Disability Discrimination

Paid leave benefits are a hot topic these days. The Congressional Research Service (CRS) has issued an updated report on states that have Paid Family and Medical Leave (PFML) programs and how they work.

Federal FMLA and Unpaid Leave

We all know that the federal Family and Medical Leave Act (FMLA) requires employers with 50

In our modern world of a booming CBD industry and an increasing number of states that have legalized marijuana, can you terminate an employee for a positive drug test for marijuana? What if the test shows marijuana metabolites but you find out later it was a positive for CBD oil (a legal substance)? Does federal

Another Type of COVID Long Haul—Future Discrimination Suits?We’ve been talking a lot about COVID-19 lately and, in particular, the various regulations and guidance that have come out regarding an employer’s day-to-day responsibilities: Can you require employees to take the vaccine? What kinds of medical questions can I ask my employees? Should employees still wear masks? How does COVID-19-related leave work? What do

Is everything covered by the Americans with Disabilities Act (ADA)? Although we all know the ADA broadly defines the conditions that are protected disabilities, the Seventh Circuit Court What Does the Future Hold and Does It Really Matter? 7th Circuit Holds ADA Doesn’t Necessarily Cover Future Impairmentsof Appeals’ decision in Shell v. Burlington Northern Santa Fe Railway Company, shows that there are limits. Earlier this year, the Seventh Circuit held that obesity

Case of the Big Bus Driver: Seventh Circuit Joins Other Circuits in Rejecting Obesity, without Other Physiological Condition, as ADA ImpairmentObesity has been recognized as a disease by the American Medical Association, National Institutes of Health, and the World Health Organization. Does that mean obesity qualifies as a physical impairment under the Americans with Disabilities Act (ADA)? Stated differently, may an individual claim that he is disabled under the ADA, based solely on the fact

Crosstown Traffic! Facts Surrounding Employee’s ADA/FMLA Request to Avoid Bad Traffic Not Enough Not all requests for accommodation or FMLA leave will fit into neat boxes like “pregnancy” or “knee surgery.” Because the ADA definition of a disability includes any impairment that affects a major life function, employers are starting to see some more creative requests around the margins. In Trautman v. Time Warner Cable Texas, LLC,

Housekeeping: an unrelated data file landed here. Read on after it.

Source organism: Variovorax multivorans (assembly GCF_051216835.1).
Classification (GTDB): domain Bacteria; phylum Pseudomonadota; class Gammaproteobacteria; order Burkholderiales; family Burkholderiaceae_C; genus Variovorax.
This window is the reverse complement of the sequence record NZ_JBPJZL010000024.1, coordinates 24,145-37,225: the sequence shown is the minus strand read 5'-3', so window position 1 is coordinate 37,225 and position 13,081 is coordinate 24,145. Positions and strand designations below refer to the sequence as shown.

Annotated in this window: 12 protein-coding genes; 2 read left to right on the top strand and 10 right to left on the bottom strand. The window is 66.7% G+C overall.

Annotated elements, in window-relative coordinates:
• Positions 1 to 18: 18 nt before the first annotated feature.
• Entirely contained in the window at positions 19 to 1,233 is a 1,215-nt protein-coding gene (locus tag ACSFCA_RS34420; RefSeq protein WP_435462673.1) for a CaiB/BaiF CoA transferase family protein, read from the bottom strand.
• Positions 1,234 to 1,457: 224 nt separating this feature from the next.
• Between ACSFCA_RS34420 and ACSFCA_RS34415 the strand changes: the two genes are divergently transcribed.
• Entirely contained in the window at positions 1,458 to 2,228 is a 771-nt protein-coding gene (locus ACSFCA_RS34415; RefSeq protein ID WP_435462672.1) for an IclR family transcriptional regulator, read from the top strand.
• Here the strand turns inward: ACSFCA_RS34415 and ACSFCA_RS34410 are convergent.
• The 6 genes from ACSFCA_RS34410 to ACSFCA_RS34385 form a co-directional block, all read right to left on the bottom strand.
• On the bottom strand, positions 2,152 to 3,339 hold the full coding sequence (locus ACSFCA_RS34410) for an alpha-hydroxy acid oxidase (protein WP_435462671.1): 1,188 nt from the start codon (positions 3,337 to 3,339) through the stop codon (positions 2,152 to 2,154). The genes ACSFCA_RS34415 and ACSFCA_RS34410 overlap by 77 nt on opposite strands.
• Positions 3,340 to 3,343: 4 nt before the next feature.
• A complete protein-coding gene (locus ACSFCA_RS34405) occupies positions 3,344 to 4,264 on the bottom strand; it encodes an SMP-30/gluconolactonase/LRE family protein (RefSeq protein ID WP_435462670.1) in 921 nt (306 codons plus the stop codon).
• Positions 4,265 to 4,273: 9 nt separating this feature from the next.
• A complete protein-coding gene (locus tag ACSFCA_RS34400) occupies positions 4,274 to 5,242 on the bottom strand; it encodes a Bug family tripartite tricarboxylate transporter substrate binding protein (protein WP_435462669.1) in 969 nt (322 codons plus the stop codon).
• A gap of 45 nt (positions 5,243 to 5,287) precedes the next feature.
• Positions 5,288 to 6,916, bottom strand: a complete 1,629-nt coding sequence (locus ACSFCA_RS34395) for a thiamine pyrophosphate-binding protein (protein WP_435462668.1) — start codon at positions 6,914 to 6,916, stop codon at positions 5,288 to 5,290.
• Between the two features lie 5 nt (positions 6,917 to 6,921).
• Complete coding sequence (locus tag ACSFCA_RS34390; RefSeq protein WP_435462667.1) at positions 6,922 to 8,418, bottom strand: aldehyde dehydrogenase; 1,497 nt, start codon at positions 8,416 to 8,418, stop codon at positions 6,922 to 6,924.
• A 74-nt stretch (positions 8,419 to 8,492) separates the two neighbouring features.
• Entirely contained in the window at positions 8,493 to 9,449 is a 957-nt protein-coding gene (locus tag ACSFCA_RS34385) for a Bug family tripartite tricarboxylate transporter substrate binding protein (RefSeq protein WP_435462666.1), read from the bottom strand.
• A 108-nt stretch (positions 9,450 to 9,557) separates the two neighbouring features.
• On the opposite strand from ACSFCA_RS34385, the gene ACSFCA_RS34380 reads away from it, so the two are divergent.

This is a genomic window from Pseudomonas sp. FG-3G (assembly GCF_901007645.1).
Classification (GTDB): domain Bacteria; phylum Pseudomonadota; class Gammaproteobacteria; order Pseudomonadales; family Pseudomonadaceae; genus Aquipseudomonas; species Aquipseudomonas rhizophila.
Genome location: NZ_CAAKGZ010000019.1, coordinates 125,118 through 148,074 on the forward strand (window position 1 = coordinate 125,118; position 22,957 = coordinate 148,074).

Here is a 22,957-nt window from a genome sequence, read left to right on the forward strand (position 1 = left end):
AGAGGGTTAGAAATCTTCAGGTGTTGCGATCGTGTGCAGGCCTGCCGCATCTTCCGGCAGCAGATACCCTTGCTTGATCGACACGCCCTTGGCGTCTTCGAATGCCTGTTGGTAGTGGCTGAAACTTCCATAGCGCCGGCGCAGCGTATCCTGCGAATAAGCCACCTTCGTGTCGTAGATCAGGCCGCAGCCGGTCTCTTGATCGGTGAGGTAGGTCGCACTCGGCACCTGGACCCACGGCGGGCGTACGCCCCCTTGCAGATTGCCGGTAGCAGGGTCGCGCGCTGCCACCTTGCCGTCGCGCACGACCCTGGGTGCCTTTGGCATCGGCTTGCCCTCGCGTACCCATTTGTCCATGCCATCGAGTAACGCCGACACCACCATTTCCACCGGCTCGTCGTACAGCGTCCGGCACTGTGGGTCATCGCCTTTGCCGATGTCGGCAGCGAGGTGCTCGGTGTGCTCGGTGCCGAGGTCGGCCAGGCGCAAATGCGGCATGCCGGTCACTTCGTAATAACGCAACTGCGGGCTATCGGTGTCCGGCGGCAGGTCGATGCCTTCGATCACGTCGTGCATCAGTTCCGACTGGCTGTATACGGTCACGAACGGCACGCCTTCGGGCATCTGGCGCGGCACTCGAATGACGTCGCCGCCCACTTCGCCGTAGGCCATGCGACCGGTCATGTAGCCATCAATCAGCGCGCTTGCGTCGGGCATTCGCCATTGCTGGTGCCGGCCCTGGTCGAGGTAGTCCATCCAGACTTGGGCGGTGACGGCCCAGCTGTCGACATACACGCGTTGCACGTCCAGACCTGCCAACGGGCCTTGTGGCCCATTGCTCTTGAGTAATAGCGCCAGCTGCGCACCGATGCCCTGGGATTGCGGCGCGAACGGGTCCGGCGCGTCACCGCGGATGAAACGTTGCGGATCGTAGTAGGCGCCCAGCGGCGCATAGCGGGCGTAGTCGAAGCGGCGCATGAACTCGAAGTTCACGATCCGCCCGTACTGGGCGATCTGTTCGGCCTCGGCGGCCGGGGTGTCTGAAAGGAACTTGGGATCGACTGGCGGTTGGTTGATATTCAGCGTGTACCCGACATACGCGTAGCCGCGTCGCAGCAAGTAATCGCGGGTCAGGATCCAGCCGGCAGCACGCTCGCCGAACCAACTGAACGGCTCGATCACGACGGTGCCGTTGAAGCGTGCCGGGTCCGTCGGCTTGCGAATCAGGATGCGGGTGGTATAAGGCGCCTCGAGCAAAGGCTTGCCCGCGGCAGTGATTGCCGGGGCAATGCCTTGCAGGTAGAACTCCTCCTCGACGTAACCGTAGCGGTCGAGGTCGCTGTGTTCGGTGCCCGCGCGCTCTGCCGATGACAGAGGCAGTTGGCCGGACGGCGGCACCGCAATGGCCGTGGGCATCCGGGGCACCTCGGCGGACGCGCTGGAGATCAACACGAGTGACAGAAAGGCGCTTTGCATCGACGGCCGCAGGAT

Moving Up the Naughty List: Level of Progressive Discipline Can Be Non-Discriminatory Reason, Says Eighth CircuitMany employers have progressive discipline policies. Are they always followed? Probably not. Should they be? Absolutely, and Lindeman v. St. Luke’s Hospital of Kansas City, a recent case in the Eighth Circuit, demonstrates that being able to point to the use of a progressive discipline policy can help dispose of an ADEA/ADA case.

The

Ever wonder why the severance agreement that I (or your other favorite employment lawyer) send you says “nothing in this Agreement prevents Employee from filing a charge with the EEOC” (or words to that effect)? I mean, isn’t that the point of the agreement? You pay the employee money, and he or she can’t file

Urine testing—not one of the more popular work activities. However, drug tests are part of safety programs throughout the country. Two recent events—one a court decision and one a potential legislative event—give me the opportunity to review this issue.

Alabama Case: Can You Require Employees to Tell You What Medicines They Take?

The Facts: On

“Don’t Tase Me, Boss!” Eleventh Circuit Reinstates Claims of Police Officer Who Refused Taser TrainingIf an employee gets a doctor’s note saying she can’t participate in training because of a physical limitation, does that make her disabled? It might if you treat her like she is—at least that is what the Eleventh Circuit ruled last month in Lewis v. Union City, Georgia when it reversed summary judgment in favor